UnreachedBy Jonathan Lenning
Language: Punjabi, Western
Persecution Rank: 10
The Jat people are one of the most prosperous groups in India on a per-capita basis (Punjab, Haryana, and Gujarat are the wealthiest of Indian states). Haryana has the largest number of rural crorepatis (similar to “millionaires”) in India, all of whom are Jats.
Traditionally, Jats have dominated as the political class in Haryana and Punjab. A number of Jat people belonging to the political classes have produced many political leaders, including the 6th Prime Minister of India, Prime Minister Chaudhary Charan Singh.
In 1931, the date of the last census of the British Raj before the abolition of caste, they were distributed throughout North India, mostly in the Punjab and Rajputana. Today, the largest population centre is located in the Punjab region, Haryana and Rajasthan; there are smaller distributions across the world, due to the large immigrant diaspora. In the immigrant diaspora major populations centers include the U.K., U.S., Canada, New Zealand, Singapore, Japan, Indonesia, Russia, Belgium and Australia. The Association of Jats of America (AJATA) is the main Jat people organization of North America. It serves as the main body, forum and lobby for Jat people issues in North America.
Jat people have a history of being brave and ready fighters. They are fiercely independent in character and value their self respect more than anything, which is why they offered heavy resistance against any foreign force that treated them unjustly. They are known for their pride, bravery and readiness to sacrifice their lives in battle for their people and kinsmen. In the government of their villages, they appear much more democratic. They have less reverence for hereditary right and a preference for elected headmen.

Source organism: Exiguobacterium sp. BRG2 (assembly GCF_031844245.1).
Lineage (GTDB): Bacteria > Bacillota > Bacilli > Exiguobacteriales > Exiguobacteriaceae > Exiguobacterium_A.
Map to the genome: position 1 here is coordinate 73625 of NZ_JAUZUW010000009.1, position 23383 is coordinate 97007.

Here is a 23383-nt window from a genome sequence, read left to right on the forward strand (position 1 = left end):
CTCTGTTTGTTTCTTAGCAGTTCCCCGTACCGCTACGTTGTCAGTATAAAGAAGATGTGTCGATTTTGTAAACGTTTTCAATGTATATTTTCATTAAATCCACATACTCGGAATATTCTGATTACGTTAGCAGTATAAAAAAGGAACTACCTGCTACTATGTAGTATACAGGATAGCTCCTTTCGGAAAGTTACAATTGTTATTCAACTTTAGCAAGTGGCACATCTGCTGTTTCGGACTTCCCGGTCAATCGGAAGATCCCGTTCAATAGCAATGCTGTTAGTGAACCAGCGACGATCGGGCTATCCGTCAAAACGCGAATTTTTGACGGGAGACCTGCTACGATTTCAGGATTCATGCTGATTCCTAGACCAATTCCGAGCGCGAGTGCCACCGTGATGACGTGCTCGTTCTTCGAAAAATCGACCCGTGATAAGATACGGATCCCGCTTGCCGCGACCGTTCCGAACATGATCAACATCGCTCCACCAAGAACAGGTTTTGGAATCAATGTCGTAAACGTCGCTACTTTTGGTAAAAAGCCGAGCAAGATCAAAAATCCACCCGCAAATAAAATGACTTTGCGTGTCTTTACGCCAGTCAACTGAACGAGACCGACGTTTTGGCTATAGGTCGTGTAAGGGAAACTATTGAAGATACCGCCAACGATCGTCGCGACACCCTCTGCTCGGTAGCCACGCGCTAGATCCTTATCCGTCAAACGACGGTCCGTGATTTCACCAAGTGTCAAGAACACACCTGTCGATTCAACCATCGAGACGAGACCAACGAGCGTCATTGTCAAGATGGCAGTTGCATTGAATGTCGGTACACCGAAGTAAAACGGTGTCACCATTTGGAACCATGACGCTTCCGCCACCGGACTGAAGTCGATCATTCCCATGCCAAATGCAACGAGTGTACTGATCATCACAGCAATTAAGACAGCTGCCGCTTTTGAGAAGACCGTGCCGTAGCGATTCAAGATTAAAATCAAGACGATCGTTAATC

The Jat people are required to marry within their community. The joint family system was popular amongst the Jats, and large families use to share the same house and hearth. With the advancement of modern civilization, as people are becoming less dependent upon and less tolerant towards each other, the joint family system is going out of vogue. It was still prevalent in the less advanced areas in the 1930s. Jat marriage ceremonies are traditionally conducted in according with Vedic rituals. Widow marriage is not only permitted and practiced but is also a social obligation.
The census in 1931 in India recorded population on the basis of ethnicity. In 1925, the population of Jats was around nine million in South Asia and was made up of followers of three major religions: Hinduism, Islam and Sikhism. Today there is a small group of adherents to Christianity, especially Jats living in the in UK.
- Pray that God would send people to Pakistan to share the good news of Jesus with the Jats there.
- Pray that the Lord would begin to soften the Jats’ hearts and that they would abandon themselves in humility before the King of Kings.
- Pray that God would establish His church among the Jats and that they would spread the gospel.
- Pray that God would be glorified.
“Let the peoples praise you, O God;
let all the peoples praise you!”
- Psalm 67